(RxWiki News) More and more is coming to light about pancreatic cancer. And the more scientists know, the greater the chances of detecting it early on and finding ways to treat this serious disease.
Scientists from around the world have collaborated to identify 543 genes that likely play a role in pancreatic cancer.
"Consider and discuss with your doctor undergoing genetic testing."
The research team, led by principal investigators Nancy Jenkins, PhD., and Neal Copeland, PhD of The Methodist Hospital Research Institute, indicate that humans have very similar or identical versions of these genes found in mouse models.
"Knowing what genes are involved in the development of pancreatic cancer, as well as what those genes' functions are and how they influence signaling pathways, will be crucial to the development of new drugs and other therapies," said Copeland, director of the Methodist Cancer Research Program.
Many of these newly identified pancreatic cancer candidate genes are involved with the cancer cell's growth and its survival mechanisms. As such, they are potentially genes that contribute to the development of cancer.
This work may result in helping people determine if they care genes that put them at greater risk of developing this cancer.
Because pancreatic cancer currently has no screening tests and typically very few obvious symptoms, by the time it's discovered, the disease could be quite advanced.
"Understanding all the genes that influence pancreatic cancer will ultimately impact personalized medicine," said Jenkins, co-director of the Methodist Cancer Research Program and also a National Academy of Sciences fellow.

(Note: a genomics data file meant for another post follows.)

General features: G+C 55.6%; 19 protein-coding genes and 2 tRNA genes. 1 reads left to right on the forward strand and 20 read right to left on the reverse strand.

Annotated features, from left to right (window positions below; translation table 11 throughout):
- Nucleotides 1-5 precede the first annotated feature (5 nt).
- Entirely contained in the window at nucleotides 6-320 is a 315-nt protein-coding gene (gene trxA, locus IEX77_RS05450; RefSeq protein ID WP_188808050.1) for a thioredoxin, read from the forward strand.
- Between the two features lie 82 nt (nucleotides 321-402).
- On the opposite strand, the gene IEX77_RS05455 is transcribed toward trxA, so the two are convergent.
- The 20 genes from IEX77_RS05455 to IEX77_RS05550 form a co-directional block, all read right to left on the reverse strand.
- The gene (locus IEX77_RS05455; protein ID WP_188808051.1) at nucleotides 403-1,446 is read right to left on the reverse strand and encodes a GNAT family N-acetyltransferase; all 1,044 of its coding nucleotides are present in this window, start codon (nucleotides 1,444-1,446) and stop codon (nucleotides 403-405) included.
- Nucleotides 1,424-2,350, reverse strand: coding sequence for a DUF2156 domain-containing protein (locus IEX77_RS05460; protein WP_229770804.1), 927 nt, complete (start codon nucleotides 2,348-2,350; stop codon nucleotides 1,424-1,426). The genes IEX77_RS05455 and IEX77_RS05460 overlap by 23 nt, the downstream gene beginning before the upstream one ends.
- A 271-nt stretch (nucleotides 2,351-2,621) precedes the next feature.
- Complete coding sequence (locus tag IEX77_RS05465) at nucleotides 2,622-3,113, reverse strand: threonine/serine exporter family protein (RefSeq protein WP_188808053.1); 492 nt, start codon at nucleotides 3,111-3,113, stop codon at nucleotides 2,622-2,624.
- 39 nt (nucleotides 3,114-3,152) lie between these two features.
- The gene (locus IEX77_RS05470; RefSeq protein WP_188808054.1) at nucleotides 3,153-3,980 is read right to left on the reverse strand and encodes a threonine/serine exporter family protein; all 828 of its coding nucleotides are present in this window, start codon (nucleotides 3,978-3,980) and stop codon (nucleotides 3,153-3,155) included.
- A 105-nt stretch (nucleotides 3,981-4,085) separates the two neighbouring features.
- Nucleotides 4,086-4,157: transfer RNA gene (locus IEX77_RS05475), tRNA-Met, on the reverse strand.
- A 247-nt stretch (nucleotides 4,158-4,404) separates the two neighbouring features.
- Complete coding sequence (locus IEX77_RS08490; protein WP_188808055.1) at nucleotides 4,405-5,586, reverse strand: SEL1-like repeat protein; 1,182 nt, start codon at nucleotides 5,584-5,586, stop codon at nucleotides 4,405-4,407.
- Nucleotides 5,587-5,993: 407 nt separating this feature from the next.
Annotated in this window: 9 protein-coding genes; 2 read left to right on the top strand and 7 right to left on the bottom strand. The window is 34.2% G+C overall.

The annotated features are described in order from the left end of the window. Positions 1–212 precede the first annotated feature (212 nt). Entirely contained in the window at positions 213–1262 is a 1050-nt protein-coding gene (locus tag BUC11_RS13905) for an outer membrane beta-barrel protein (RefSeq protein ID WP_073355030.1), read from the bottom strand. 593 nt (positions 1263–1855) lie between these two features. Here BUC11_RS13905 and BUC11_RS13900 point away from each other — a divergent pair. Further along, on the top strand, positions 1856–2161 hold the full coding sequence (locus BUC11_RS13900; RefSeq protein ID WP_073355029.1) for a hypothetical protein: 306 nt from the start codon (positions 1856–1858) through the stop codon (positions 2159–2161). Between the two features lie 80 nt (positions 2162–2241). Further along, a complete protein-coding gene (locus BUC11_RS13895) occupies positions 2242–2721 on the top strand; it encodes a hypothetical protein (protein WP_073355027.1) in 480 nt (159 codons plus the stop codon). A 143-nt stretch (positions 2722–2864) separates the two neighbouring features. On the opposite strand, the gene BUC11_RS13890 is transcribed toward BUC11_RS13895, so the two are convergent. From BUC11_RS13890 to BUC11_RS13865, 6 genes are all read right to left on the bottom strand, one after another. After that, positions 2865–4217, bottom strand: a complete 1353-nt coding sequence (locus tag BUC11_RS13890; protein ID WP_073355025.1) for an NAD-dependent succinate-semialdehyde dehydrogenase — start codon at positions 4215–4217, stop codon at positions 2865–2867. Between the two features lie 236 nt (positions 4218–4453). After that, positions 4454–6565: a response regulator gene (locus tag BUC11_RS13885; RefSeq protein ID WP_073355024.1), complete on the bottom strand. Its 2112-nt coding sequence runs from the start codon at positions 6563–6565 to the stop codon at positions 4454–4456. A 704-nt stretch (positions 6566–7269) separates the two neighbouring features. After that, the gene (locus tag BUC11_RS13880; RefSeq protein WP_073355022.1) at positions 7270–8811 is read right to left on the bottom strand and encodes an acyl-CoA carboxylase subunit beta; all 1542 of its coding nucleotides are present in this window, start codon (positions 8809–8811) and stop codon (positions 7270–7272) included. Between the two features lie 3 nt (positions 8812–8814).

For the study, a mouse model was developed that has about 350 copies of moveable genetic elements called Sleeping Beauty. Genomic analysis of tumor cells found the 75 genes that have been previously implicated in pancreatic cancer, along with 463 new ones, including 20 that indicate poor patient outlook.
dailyRx asked pancreatic specialist, James Farrell, MD for perspective. "This study increases the list of possible susceptibility genetic changes, but also provides mechanistic data supporting the importance of some of these genes," said Dr. Farrell, who is director of the University of California Los Angeles Medical Center Endoscopic Ultrasound Division of Digestive Diseases.
He adds, "This will help us further risk stratify patients at risk of developing pancreatic cancer, but further independent prospective validation of these genes will be necessary before clinical application can be made.”
This research is published online in the Proceedings of the National Academy of Sciences.